Jun 172009
 

Origins need special attention when you’re leaning to speak ‘merican.

I was in a restaurant where my server was wearing green clothes, a shamrock necklace and sporting a name badge saying ‘Kelly’. ‘Kelly’, I said. ‘You must be Irish’. ‘Why, yes’, she said with smiling eyes, so I asked where she was from.

It turned out that Kelly had been born locally and had never actually been to Ireland, but many years ago one of Kelly’s great, great, great (and maybe another ‘great’ or two) grandparents had immigrated from Ireland to the US. So Kelly felt herself to be Irish. Truth is I think I might have more Irish blood in me than Kelly but it has never occurred to me to think of myself as Irish.

This attention to origins means surnames carry extra meaning here. I’m not sure it works for ‘African American’ because I believe many slaves were given the name of the slave owner, but many surnames signal things like ‘Irish American’, ‘Jewish American’,  ‘Polish American’ and  ‘Italian American’.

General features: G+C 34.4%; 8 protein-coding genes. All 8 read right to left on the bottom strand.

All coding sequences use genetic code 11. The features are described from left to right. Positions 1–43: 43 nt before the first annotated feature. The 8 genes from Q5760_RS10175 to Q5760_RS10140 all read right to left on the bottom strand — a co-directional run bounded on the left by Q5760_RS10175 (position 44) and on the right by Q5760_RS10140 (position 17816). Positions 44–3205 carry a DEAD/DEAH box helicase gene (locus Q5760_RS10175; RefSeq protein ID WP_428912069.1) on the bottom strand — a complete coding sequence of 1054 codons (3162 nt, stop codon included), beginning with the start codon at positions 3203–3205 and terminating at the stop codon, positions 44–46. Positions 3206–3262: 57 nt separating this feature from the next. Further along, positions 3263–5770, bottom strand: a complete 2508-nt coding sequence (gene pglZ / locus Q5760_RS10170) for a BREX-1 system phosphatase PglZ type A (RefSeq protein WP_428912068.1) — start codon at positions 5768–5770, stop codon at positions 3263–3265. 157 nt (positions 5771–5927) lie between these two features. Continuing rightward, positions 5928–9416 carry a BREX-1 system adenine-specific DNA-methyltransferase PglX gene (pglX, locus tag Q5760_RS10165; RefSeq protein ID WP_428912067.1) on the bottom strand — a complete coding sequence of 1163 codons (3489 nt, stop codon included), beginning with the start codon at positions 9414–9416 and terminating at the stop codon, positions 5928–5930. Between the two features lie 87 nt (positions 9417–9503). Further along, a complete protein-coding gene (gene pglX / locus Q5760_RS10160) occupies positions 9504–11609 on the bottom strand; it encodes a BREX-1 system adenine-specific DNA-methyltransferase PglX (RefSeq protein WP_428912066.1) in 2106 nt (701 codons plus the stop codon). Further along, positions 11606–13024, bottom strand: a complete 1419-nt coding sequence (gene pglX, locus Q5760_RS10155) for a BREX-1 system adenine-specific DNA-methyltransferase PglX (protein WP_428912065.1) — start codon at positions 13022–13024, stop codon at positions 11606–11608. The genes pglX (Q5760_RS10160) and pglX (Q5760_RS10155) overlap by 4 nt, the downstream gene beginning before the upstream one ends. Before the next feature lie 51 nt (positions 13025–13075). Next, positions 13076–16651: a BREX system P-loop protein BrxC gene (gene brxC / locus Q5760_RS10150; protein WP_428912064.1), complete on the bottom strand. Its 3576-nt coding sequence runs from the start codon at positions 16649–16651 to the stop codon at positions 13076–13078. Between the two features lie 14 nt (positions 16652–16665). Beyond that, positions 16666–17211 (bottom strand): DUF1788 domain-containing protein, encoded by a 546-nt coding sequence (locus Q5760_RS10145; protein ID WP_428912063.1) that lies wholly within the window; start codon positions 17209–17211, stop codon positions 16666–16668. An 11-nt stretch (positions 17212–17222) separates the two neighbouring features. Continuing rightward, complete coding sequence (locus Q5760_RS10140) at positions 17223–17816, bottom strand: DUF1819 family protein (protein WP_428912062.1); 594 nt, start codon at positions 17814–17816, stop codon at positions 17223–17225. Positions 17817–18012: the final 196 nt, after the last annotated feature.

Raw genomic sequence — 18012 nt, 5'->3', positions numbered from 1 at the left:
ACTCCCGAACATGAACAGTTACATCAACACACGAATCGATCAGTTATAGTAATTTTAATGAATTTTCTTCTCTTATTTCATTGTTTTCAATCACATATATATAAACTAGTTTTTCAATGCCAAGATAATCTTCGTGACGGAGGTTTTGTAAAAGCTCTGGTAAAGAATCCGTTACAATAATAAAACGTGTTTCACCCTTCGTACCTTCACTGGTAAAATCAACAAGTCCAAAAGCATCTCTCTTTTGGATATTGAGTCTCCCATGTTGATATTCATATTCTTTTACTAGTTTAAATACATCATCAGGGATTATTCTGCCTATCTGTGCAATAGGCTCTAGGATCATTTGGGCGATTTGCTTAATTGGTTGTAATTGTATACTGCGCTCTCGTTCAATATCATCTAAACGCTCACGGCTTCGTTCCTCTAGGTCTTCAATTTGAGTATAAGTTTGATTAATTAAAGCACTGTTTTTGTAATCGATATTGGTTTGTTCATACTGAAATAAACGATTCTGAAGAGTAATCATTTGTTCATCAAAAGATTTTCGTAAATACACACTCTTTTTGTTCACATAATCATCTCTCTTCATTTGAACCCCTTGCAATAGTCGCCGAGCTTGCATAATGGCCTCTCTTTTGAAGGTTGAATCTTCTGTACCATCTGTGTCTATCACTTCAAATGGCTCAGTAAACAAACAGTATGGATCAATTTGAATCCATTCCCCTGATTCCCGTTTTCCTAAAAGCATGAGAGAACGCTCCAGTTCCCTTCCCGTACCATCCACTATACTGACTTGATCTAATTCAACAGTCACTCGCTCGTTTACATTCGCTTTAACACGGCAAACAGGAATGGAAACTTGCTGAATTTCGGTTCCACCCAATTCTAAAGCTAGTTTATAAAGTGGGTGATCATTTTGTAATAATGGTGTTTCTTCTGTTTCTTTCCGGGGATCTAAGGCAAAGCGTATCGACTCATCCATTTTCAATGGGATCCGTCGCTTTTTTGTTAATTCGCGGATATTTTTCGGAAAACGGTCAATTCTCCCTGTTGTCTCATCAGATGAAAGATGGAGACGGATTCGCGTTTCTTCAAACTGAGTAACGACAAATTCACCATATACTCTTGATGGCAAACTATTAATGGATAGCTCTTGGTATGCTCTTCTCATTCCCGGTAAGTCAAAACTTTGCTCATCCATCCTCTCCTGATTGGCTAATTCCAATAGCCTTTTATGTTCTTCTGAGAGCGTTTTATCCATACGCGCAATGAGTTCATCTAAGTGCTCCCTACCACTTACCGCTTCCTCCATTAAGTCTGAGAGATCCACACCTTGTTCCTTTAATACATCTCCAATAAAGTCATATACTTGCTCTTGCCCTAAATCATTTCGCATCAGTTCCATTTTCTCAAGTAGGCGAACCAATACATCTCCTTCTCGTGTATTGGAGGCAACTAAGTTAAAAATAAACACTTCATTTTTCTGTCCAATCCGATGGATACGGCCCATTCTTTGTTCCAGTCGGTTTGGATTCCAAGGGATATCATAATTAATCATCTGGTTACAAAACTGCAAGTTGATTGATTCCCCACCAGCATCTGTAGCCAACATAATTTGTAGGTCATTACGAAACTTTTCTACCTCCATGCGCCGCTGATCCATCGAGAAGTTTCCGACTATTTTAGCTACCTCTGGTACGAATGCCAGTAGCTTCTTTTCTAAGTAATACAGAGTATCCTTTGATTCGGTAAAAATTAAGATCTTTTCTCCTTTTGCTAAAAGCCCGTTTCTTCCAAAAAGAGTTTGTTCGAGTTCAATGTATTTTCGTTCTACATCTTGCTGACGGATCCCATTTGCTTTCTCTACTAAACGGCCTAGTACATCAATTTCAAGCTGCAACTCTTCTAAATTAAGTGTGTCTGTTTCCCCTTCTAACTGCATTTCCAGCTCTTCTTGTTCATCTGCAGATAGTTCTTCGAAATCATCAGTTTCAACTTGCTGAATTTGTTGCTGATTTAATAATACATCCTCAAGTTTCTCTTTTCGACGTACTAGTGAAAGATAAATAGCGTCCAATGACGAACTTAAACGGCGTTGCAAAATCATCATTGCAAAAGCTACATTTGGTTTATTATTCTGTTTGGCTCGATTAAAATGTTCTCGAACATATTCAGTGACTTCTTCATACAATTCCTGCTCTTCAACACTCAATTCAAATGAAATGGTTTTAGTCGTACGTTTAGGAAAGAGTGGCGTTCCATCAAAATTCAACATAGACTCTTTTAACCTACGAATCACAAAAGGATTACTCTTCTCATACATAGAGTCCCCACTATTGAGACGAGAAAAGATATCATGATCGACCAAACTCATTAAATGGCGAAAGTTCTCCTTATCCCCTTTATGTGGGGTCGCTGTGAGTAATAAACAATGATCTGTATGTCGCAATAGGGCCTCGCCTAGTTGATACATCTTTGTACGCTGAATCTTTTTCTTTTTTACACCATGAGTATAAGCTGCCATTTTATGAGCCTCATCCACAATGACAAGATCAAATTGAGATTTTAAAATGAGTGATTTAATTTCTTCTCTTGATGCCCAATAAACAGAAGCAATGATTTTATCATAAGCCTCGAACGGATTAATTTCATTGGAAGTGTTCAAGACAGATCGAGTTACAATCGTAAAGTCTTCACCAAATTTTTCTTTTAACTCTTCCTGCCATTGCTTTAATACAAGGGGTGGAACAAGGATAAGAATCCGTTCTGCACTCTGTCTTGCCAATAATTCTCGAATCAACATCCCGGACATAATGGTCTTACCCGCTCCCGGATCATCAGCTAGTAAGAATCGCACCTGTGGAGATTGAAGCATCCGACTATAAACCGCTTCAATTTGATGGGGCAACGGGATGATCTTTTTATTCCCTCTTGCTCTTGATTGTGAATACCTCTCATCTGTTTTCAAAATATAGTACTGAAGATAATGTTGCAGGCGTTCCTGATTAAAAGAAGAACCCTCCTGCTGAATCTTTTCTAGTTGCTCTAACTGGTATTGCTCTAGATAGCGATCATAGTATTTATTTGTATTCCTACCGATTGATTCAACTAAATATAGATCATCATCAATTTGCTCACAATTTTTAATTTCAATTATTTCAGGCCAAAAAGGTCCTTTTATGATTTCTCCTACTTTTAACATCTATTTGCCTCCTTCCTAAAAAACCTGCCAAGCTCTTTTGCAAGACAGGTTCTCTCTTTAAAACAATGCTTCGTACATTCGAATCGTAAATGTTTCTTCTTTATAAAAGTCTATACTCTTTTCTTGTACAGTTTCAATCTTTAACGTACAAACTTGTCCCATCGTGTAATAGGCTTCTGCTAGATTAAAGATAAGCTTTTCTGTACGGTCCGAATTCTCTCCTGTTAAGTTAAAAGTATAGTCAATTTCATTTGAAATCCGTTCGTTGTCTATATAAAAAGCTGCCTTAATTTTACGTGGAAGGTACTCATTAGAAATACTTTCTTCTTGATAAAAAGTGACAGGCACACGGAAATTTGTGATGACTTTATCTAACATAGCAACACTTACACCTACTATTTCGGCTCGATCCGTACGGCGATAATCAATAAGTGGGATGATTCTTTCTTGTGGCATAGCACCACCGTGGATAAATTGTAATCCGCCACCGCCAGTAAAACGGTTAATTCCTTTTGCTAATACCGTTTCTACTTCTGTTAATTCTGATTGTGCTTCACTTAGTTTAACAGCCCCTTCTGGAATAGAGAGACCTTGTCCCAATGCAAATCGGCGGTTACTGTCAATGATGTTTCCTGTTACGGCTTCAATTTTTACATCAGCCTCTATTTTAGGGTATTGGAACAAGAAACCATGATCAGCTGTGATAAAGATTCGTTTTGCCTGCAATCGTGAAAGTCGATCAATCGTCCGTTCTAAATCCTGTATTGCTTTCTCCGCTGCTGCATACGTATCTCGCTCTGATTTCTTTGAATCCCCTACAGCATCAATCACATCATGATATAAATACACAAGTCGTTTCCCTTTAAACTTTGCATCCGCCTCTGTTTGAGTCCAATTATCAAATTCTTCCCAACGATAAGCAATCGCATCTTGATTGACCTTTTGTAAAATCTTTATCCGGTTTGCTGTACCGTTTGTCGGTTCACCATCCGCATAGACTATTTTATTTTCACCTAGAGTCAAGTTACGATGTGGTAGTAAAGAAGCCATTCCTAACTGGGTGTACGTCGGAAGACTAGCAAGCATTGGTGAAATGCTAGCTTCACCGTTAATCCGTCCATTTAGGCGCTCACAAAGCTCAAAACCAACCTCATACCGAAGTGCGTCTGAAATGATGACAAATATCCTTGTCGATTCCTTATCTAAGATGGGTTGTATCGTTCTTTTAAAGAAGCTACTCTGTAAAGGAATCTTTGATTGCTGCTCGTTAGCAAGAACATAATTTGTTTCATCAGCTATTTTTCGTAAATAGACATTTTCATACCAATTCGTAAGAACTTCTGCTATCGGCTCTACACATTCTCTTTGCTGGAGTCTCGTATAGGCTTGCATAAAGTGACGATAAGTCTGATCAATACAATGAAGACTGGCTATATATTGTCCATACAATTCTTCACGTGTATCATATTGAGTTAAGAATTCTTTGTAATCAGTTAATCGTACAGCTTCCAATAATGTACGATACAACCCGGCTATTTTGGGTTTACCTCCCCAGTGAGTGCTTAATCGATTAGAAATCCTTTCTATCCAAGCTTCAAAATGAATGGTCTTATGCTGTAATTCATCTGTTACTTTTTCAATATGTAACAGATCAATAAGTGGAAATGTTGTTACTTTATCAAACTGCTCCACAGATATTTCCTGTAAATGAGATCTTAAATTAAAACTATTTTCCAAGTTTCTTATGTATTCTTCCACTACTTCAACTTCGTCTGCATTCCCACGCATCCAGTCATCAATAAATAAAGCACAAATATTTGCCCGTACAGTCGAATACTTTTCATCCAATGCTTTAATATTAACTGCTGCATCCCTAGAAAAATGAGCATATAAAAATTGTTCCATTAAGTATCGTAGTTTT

codeI don’t fully understand all the connotations that come with the labels, but people seem to look at each other’s surnames and employ them to identify connections and make assumptions. I think they might be rather like old school ties in the UK and there’s a secret code operating beneath the surface here.

 Posted by at 3:15 pm

  2 Responses to “The surname code”

  1. Hi Vicki! You are so right… I don’t know how many times I heard growing up about how we had an English name and a town somewhere in England with the name (I’ve found that it is in Lancashire). It seems that many of us Americans wear our surnames with pride!

  2. Thank you so much for visiting, Holly!
    Well, I’m not that surprised to learn you’re a Lancashire Lass at heart. They’ve had songs, plays and books written about them – an inspiration to all.

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